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Brewgrass 2000

September, 2000

By Bobby Bush

Breweries were committed. Bands booked. Food vendors lined up and, most importantly, porta-toilets contracted. Then, unexpectedly, three weeks prior to the 4th annual Great Smokies Craft Brewers Invitational, Asheville city officials called sponsor Barley’s Taproom and Pizzeria to alert them that Memorial Stadium, which so comfortably hosted last year’s event, would not be available due to the drought condition of the playing field. Unfazed, Barley’s moved the popular Western North Carolina fest to a central downtown site. Minus the grassy green and restroom facilities, September 16 did indeed witness this friendly bluegrass music and beer celebration, albeit on the asphalt streets of City County Plaza.

The shadows of stately municipal buildings and the dearth of toilet facilities (an accidental oversight in change-of-site planning) did nothing to damper the fun. Over 2500 plastic cups (no glass allowed in the park) were distributed to an equal number of happy faces, testimony to this Brewgrass party’s popularity. Twenty-four breweries presented 85 beers. Fifteen breweries hailed from the Carolinas: 9 North, 6 South. Three traversed over the Smokies from Tennessee. California sent beer and reps from Sierra Nevada and Mendocino Brewing Companies, as did Oregon with Rogue. McGuire’s, a 12-year-old Destin, Florida brewpub, brought two nice ales. And multi-brand Frederick Brewing from Maryland presented Wild Goose, Blue Ridge, Crooked River and Christian Moerlein brews.

The crowd grew as the seven hour fest’s final hours approached. This tide of humanity surged between brewery tents, spaced around the outskirts of a tiny wooded park, food vendors and the stage. The strains of Yonder Mountain String Band, local favs Sons of Ralph featuring Ralph, Straight Ahead, New Point Special and The Tony Furtado Band contributed to the festive atmosphere of this cool, late summer day. Keeping hunger pangs in check, Barley’s served up delicious hand-tossed pizza. Joining them in the food court were Mountain Smokehouse, with succulent pit-cooked meats, and Salsa’s Mexican Caribbean Restaurant, offering vegetarian and meat filled delicacies.

Along with co-sponsor Highland Brewing of Asheville, the Barley’s ownership trio of Doug Beatty, Mike Neel and Jimi Rentz strive to make their fest enlightening. Almost all of the invited breweries distribute their beers in the western NC territory. So, after sampling all 85 beers, it’s entirely possible that bloated tasters could find that very same beer at a bar, restaurant or retail store in their own neighborhood.

But what about the beers? With so many great beers to choose from, in so many different styles, few stood out. A seven hour blur also contributes to that lack of clarity. But there were notable beers. Catawba Valley Brewing finally learned what hops where all about and introduced Firewater IPA. The Glen Alpine, NC micro was celebrating their first anniversary. Sevierville, TN’s Rocky River brought their gold GABF medal-winning Bear Bottom Stout and three other stunning beers. Assistant brewer Adam from Gatlinburg’s Smoky Mountain Brewery pushed an amber Oktoberfest lager, as did David Epstein with New South Oktoberfest, crafted in his Myrtle Beach microbrewery. From Atlanta, Sweetwater poured four English-style ales, including Exodus Porter and 420 Xtra Pale Ale.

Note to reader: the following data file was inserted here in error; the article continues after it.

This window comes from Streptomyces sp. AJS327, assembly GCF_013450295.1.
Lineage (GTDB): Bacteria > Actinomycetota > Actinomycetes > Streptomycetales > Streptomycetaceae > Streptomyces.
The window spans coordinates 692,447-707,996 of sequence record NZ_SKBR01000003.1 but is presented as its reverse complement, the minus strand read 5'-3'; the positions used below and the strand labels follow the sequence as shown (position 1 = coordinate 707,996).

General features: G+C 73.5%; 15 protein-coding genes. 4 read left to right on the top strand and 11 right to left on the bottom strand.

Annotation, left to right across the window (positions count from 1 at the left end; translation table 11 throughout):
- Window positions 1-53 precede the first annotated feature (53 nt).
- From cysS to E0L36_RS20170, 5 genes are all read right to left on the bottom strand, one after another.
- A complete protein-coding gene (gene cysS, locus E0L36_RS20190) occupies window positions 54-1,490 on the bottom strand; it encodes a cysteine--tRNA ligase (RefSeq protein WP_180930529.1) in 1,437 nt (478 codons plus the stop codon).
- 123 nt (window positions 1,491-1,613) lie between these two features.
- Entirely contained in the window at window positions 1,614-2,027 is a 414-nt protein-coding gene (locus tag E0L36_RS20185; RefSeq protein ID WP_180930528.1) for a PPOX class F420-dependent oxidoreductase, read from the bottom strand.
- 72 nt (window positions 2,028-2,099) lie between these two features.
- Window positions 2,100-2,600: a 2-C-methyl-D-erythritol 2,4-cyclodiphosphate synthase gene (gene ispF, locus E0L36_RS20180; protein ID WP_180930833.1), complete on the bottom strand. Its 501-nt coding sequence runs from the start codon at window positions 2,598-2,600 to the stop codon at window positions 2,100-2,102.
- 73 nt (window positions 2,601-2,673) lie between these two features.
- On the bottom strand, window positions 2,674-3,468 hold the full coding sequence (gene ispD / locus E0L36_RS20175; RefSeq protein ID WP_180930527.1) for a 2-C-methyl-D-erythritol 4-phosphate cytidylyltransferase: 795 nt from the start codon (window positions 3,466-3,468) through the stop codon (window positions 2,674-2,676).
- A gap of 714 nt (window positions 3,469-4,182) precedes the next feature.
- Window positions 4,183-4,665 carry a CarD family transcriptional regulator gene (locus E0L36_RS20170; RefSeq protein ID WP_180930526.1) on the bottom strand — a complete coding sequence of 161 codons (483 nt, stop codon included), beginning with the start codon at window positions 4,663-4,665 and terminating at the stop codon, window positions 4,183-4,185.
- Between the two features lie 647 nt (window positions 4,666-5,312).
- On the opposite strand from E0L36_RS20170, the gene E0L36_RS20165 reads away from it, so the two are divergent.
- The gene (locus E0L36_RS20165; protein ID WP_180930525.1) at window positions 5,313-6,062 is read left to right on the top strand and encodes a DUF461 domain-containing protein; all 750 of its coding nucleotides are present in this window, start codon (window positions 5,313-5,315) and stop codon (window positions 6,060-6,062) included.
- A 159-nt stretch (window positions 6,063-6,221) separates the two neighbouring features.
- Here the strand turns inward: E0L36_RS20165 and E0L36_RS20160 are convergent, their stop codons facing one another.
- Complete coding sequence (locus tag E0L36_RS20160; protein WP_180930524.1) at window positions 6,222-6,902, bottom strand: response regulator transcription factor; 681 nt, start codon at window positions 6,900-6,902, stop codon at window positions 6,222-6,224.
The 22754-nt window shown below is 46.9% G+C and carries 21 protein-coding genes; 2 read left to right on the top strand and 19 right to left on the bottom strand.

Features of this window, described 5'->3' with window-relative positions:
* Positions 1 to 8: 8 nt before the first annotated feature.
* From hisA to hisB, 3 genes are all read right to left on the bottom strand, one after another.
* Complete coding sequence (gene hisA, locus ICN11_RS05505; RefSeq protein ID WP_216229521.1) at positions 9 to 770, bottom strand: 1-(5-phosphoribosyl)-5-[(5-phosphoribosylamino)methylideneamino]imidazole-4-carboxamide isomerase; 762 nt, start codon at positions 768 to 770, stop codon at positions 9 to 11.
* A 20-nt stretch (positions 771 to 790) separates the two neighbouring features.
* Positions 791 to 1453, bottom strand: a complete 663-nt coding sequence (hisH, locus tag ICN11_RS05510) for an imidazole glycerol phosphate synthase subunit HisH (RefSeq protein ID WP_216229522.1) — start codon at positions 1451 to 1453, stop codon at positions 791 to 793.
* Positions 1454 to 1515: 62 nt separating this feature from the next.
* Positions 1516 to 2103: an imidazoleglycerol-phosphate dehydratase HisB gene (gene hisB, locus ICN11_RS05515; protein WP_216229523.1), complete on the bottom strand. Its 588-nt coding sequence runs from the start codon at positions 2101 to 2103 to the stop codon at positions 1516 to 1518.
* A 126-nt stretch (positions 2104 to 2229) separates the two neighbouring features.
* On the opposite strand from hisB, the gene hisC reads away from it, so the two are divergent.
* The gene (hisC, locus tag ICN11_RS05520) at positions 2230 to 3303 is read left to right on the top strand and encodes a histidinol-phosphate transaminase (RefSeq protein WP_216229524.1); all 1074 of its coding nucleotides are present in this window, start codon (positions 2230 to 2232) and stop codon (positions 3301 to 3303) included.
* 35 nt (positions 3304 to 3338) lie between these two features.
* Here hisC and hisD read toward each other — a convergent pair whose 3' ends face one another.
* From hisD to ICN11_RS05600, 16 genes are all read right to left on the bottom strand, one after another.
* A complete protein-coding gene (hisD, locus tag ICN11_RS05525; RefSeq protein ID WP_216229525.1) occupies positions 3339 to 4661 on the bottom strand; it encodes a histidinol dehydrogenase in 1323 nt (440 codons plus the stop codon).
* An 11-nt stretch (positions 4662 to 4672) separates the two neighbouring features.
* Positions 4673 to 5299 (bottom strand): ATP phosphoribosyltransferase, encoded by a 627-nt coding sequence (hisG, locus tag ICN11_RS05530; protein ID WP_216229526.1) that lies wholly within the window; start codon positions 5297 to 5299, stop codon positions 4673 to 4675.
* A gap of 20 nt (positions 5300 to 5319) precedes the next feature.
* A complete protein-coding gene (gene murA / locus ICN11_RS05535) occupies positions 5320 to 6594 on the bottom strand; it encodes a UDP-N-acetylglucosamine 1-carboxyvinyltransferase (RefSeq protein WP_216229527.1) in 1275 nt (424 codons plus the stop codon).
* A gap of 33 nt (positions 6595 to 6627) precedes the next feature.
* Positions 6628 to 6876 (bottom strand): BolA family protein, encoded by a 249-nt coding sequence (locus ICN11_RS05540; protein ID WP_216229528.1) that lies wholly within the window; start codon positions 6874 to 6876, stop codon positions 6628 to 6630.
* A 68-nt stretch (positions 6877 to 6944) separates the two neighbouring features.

Don Richardson and his Cottonwood Brewery, Boone, NC crew were out in full force with medal winning Great Pumpkin Spiced Ale, Low Down Brown Ale and a naturally carbonated, gravity-poured Endo IPA. Johnson Beer brewer Al Clayson, from Charlotte, featured an Oktoberfest Bier and his own recipe Pre-Pro Lager, made with 25% maize. Supported by a bus load of fans from Spartanburg, South Carolina, R.J. Rockers, led by brewer/owner Mark Johnsen, served seven great beers, including distinctive The Horse You Rode In On Amber Ale. Olde Hickory (NC) Brewery introduced their seasonal Oktoberfest, an ale version of the traditional lager. Asheville Pizza and Brewery used cut-out photo boards as a draw, though their Shiva IPA and Oktoberfest needed little promotion. David Fowlkes, North Myrtle’s Mad Boar head brewer, featured a light, sweet Sunshine Belgian Ale. Highland was well represented by kilted brewer Bill and four beers, including seasonal Black Mocha Stout. Outer Banks resident Weeping Radish worked a cask of Marzen. And, last but not least among the notable, recently revived New Knoxville Brewing, on its deathbed just two months prior, proudly poured four great beers.

Brewgrass 2000 was fun from start to finish. Just a few more outhouses next year, please.

Browse through the Brewgrass photo album at .

This article first appeared in Focus, a weekly paper published in Hickory, North Carolina.

© Bobby Bush

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